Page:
Why is Chigger Ridge Rabbit better than other rabbit?

Our experience with raising sheep molded our approach to raising rabbits. In rabbits, the New Zealand White is considered an optimal maternal breed of rabbit as they produce large litters, lots of milk, and have excellent maternal instincts. Many rabbit ranchers would stop there, but we searched until we found a commercial sire breed of rabbit called Altex, that was genetically selected for over 15 generations at the University of Alabama and University of Texas (A & M) to produce meatier rabbits at a younger age. We mix these two breeds to produce a superior meat rabbit.

Is it safe?

Our rabbits are packaged in a USDA inspected facility by knowledgeable and professional meat processors. They are a smaller family operation we can work with closely, with years of experience in rabbit processing. They have a brand new state of the art facility and were praised by their USDA inspector in writing when we contacted him for references. We have a State of TN. license for retail meat sales - including rabbit. Our storage operations are overseen and inspected by the Tennessee Department of Agriculture.

Rabbit raising is sustainable agriculture!

Sustainable agriculture is the practice of farming using principles of ecology and an integrated system of plant and animal production practices that will last over the long term. It is designed to provide for human food needs while making efficient use of non-renewable resources and integrate natural biological cycles into the farm operation. As world populations rise and there is less land to raise quality food the rabbit will play an increasing role in our food supply. They can be raised by "backyard breeders" or larger commercial farm enterprises. One rabbit can produce over 300 pounds of meat in a year and are 6 times more efficient than a cow in turning feed into meat. They breed - well like rabbits! With proper nutrition and management a single rabbit can produce 6-7 litters a year with 6-10 bunnies per litter. At Chigger Ridge, we feel the rabbit may just be among the perfect "farm" animals - whether or not you own a farm.. The manure from rabbits can be recycled back to gardens and fields as the perfect organic fertilizer as it will not burn plants.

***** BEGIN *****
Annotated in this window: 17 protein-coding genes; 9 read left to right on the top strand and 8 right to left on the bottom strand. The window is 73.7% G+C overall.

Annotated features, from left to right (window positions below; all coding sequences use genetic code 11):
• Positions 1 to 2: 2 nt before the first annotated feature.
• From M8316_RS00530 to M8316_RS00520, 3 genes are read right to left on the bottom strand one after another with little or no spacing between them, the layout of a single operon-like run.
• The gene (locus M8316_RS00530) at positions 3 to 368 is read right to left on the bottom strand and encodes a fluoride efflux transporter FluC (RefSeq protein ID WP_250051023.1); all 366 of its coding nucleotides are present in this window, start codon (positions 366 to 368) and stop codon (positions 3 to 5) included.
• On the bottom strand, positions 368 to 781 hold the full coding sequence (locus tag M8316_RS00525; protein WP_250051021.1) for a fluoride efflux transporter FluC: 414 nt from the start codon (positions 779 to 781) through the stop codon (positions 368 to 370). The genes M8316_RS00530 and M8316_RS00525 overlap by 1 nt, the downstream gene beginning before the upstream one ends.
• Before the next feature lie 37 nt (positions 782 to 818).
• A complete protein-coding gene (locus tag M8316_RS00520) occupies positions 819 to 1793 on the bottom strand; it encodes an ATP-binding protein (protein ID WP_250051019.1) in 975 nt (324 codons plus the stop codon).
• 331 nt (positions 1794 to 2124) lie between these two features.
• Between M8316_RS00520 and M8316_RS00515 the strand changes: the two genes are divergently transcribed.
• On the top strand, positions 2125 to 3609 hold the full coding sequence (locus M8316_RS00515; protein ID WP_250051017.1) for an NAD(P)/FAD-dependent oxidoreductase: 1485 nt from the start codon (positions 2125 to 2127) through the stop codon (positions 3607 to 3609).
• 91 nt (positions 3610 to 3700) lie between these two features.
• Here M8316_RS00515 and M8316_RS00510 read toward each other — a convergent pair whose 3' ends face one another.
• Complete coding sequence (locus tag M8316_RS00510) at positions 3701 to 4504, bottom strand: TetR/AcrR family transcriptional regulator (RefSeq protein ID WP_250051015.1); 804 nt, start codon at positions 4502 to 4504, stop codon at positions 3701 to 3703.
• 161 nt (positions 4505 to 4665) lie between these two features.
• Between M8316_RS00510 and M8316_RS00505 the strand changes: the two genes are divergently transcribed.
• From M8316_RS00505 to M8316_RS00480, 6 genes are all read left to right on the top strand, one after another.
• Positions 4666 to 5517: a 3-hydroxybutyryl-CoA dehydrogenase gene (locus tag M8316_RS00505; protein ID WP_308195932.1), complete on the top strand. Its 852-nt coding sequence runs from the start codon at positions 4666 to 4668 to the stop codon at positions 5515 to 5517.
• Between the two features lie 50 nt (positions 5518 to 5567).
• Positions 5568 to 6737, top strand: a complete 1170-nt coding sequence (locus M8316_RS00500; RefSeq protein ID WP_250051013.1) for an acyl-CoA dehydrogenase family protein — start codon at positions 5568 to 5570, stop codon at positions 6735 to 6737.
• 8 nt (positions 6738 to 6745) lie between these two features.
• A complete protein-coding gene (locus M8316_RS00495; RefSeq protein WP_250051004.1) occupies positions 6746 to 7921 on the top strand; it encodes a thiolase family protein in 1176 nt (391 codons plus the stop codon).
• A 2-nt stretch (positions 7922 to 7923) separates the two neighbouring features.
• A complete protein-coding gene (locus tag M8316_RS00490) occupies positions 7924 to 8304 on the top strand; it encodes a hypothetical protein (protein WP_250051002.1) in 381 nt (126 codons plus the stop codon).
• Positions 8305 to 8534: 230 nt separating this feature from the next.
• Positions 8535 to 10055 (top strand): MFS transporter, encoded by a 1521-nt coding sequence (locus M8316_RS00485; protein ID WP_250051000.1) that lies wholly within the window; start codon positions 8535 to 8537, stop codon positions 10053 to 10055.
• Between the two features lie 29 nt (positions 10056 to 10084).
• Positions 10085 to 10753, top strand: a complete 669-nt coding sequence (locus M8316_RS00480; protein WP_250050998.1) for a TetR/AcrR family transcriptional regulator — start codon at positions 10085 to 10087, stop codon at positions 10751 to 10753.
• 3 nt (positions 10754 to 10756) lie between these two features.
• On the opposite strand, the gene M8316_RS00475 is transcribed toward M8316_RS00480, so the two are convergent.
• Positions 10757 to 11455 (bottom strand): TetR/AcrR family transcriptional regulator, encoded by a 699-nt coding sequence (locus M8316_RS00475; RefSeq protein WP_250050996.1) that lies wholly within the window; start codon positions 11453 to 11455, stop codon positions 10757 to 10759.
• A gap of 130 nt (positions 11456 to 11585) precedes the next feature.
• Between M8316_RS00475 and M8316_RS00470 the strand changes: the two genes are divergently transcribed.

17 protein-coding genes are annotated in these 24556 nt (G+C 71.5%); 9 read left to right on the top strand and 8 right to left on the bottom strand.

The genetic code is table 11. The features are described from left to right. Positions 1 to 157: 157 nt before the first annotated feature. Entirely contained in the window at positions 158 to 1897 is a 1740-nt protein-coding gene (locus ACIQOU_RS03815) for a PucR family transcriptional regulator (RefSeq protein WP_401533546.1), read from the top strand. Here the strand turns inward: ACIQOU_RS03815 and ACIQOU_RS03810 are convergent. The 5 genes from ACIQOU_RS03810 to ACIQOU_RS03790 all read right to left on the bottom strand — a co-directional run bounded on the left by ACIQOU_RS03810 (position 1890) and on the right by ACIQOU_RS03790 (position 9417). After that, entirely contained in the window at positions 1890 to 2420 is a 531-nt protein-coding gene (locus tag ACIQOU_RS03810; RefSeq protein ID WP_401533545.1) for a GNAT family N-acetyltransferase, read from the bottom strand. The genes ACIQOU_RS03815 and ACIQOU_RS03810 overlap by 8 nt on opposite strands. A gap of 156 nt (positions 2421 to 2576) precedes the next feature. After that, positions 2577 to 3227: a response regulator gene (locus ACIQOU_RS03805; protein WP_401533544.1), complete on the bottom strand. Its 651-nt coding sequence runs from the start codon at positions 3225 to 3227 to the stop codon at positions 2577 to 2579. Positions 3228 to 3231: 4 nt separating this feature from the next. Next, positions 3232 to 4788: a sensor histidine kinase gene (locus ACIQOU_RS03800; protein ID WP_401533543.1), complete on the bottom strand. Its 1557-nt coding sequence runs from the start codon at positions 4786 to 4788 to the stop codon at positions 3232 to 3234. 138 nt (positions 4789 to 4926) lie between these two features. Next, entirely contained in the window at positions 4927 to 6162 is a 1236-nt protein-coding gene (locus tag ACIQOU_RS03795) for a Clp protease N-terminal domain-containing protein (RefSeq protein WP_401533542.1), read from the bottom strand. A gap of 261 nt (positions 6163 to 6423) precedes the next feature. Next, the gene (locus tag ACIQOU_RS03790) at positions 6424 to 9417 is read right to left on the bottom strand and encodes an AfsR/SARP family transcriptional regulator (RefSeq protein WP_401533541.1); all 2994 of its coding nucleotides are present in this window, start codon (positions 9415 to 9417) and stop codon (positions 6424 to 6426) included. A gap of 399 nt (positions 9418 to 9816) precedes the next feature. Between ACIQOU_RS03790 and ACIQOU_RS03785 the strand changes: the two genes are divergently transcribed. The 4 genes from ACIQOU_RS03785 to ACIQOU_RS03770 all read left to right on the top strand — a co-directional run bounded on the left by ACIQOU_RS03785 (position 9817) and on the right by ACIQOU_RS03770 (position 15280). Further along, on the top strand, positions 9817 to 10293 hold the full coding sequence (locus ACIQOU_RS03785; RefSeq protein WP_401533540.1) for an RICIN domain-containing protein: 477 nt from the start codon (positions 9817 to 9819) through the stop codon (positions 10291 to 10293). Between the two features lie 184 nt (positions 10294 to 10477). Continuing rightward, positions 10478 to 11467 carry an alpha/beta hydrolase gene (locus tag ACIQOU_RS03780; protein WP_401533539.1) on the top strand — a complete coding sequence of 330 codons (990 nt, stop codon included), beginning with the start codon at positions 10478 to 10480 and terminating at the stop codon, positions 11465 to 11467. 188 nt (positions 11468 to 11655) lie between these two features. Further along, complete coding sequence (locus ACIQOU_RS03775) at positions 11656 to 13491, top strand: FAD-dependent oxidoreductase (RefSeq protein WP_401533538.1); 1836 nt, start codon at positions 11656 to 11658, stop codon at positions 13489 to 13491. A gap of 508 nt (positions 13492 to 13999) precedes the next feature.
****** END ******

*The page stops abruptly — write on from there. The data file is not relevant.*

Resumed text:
A Chigger Ridge Example of utilizing rabbits in sustainable agriculture: We utilize rabbit manure on fields we have planted in sunflowers, the sunflowers profide excellent feed for the rabbits and sheep and pollen and nectar for our honey bees, the bees increase the harvest of sunflowers while providing us with honey. The sunflowers are turned into rabbit and lamb meat, while those animals are making more manure to put back on the sunflower fields.